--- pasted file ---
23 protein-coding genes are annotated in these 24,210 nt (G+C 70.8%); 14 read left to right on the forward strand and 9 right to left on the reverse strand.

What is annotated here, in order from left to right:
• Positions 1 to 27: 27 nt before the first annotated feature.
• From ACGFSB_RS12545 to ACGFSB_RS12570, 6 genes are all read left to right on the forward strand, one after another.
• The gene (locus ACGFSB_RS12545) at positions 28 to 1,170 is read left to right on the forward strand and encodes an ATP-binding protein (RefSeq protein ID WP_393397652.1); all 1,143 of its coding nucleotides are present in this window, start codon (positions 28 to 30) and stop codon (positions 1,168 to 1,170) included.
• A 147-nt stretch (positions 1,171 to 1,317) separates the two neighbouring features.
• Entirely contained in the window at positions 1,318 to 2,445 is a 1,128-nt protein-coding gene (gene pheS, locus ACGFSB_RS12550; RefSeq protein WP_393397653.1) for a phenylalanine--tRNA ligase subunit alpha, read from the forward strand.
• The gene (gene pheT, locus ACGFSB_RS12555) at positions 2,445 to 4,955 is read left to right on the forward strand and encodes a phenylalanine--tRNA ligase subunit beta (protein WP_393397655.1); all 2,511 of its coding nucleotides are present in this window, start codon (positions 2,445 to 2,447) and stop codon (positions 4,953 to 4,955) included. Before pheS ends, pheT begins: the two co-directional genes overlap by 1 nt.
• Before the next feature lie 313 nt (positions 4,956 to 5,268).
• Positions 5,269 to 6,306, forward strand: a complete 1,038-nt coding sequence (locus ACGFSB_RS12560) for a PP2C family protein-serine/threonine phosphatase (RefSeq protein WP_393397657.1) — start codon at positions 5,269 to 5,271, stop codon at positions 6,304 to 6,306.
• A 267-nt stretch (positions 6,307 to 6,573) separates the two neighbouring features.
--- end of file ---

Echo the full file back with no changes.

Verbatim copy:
23 protein-coding genes are annotated in these 24,210 nt (G+C 70.8%); 14 read left to right on the forward strand and 9 right to left on the reverse strand.

What is annotated here, in order from left to right:
• Positions 1 to 27: 27 nt before the first annotated feature.
• From ACGFSB_RS12545 to ACGFSB_RS12570, 6 genes are all read left to right on the forward strand, one after another.
• The gene (locus ACGFSB_RS12545) at positions 28 to 1,170 is read left to right on the forward strand and encodes an ATP-binding protein (RefSeq protein ID WP_393397652.1); all 1,143 of its coding nucleotides are present in this window, start codon (positions 28 to 30) and stop codon (positions 1,168 to 1,170) included.
• A 147-nt stretch (positions 1,171 to 1,317) separates the two neighbouring features.
• Entirely contained in the window at positions 1,318 to 2,445 is a 1,128-nt protein-coding gene (gene pheS, locus ACGFSB_RS12550; RefSeq protein WP_393397653.1) for a phenylalanine--tRNA ligase subunit alpha, read from the forward strand.
• The gene (gene pheT, locus ACGFSB_RS12555) at positions 2,445 to 4,955 is read left to right on the forward strand and encodes a phenylalanine--tRNA ligase subunit beta (protein WP_393397655.1); all 2,511 of its coding nucleotides are present in this window, start codon (positions 2,445 to 2,447) and stop codon (positions 4,953 to 4,955) included. Before pheS ends, pheT begins: the two co-directional genes overlap by 1 nt.
• Before the next feature lie 313 nt (positions 4,956 to 5,268).
• Positions 5,269 to 6,306, forward strand: a complete 1,038-nt coding sequence (locus ACGFSB_RS12560) for a PP2C family protein-serine/threonine phosphatase (RefSeq protein WP_393397657.1) — start codon at positions 5,269 to 5,271, stop codon at positions 6,304 to 6,306.
• A 267-nt stretch (positions 6,307 to 6,573) separates the two neighbouring features.